Friday, June 8, 2012

Attaching the Axle

We were all set to work with JM on the front axle of the go-cart, and then we got tied up at the DCF event in Montpelier and didn’t get back in time, so we essentially flaked out on him. When I called him the next day, he said he was busy all week and couldn’t help us until the weekend, so we blew our big chance at getting some assistance from the man who knows. I felt bad, and hope he wasn’t pissed off that we bailed on him, though I can’t blame him.

Whatever be the case, we were now on our own. We could have waited until a day arrived when JM would be free to help, but he’s an extremely busy man, running all the programs that he does, not to mention this go-cart project. Plus, waiting is not an option when you have two eager kids who want things done yesterday. We decided to give it a go. Just do it, right?

The installation of the axle bearing is a little tricky because it has two attachment points, and once you attach one half, it’s hard to access the other half. JM advised us to secure the bearing to the axle, then attach it to the frame. Screwing it to the axle was a breeze, just screw in 1 1/4 in screws and you’re done. The next part is where the fun begins.

Now I understand if this makes no sense to you because I’m not good at explaining things. Plus, it’s conceptually a little tricky, so much so that as JM was explaining it to us, I had one thought running through my mind: can you now explain that in English? It’s not his fault, my brain is just not wired to translate words literally into action, I’m more of a visual learner. Either way, the more we thought and worked on it, the more what he was saying made perfect sense.

Looking at the bearing, it’s clear that you can’t screw in the part because the axle itself is in the way. JM got around this by drilling a hole in the axle that lines up with the screw holes and then driving the screw through the two holes. Does this make any sense at all? Since the bearing is a perfect circle, one hole will match up with the three holes. In the end, it’s a brilliant scheme, and after looking at it and ruminating over it, we figured out what we needed to do, and subsequently did it.

The next part of was attaching it to the frame. Once again, this was a little tricky, but we were determined to get this done. JM gave us a piece of hard wood that is supposed to anchor the axle screws. Hard wood is preferable because it has to sustain a lot of torque, and screws could easily rip out of soft wood or plywood. I lined up the axle, drilled some pilot holes, and then went for it. I first attached the hard wood piece to the other side.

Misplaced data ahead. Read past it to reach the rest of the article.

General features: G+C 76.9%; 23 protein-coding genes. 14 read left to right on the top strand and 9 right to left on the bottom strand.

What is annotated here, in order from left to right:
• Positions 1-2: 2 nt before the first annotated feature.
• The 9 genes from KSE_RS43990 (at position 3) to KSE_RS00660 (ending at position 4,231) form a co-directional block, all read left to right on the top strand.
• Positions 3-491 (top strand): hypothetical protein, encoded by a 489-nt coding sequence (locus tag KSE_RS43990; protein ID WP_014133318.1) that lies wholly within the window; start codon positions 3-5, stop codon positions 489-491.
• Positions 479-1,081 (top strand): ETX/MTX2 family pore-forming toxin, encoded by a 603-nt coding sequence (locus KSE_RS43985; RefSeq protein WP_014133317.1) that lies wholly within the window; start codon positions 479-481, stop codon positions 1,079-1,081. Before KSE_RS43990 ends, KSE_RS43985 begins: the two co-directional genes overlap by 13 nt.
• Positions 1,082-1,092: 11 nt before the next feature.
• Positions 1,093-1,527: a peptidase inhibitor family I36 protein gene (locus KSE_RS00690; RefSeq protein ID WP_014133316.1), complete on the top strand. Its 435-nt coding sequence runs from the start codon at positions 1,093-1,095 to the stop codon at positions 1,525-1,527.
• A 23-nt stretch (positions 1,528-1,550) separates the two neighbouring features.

One more conundrum that we ran into was that my Phillips head drill bit was too short to clear the thickness of the axle. I asked JH and his magic bag of tools if he had one, but he said he didn’t. I was prepared to go and buy a long screwdriver drill bit, when it dawned on me that I could simply do it by hand. Wow, is such a thing possible? Sure enough, it worked out fine.

Now this is where we arrive at the part of the story where the kids love to torment me. I initially installed the axle but saw that it was backward. The footholds were facing the wrong way, so after quietly cursing myself out, I unscrewed the axle and turned it around. That is when I realized that there is no backward because the darn thing spins around. How ridiculous is that? Boy did I feel stupid, though this story will be a constant source of entertainment for A&N.

The story doesn’t end there. I screwed in the two front holes, and then, when I started to screw in the back holes, I saw that the hard wood plate was too small. The screw came out right through the plywood. Total bummer. We had to come up with a plan. I could contact JM and ask for a bigger piece of wood, but as I mentioned, he’s busy this week, and at some point you have to take matters into your own hands. I decided that the time had come to just be a man and deal with it.

We had to go to Lebanon so I figured I’d stop at LaValley’s for a piece of hardwood, but en route, I realized that Baker Lumber is right there in WRJ. I stopped there and the guy’s gave me a 12”X12” piece of wood from the scrap heap. He asked me what I needed it for, and when I told him it’s for a go-cart, I don’t think he quite registered what I said. Either that, or he thought I was crazy, though he did say, “Have fun.” All we do it have fun, and in the end, we got what we wanted.

We got home, cut the wood to size, and finished attaching the axle. I think we may have to cut out the front tip in order to fit the hood on, but that can wait. Give us a moment of self-indulgence to bask in the glow of our recent success.

Until the next time, thanks for reading.

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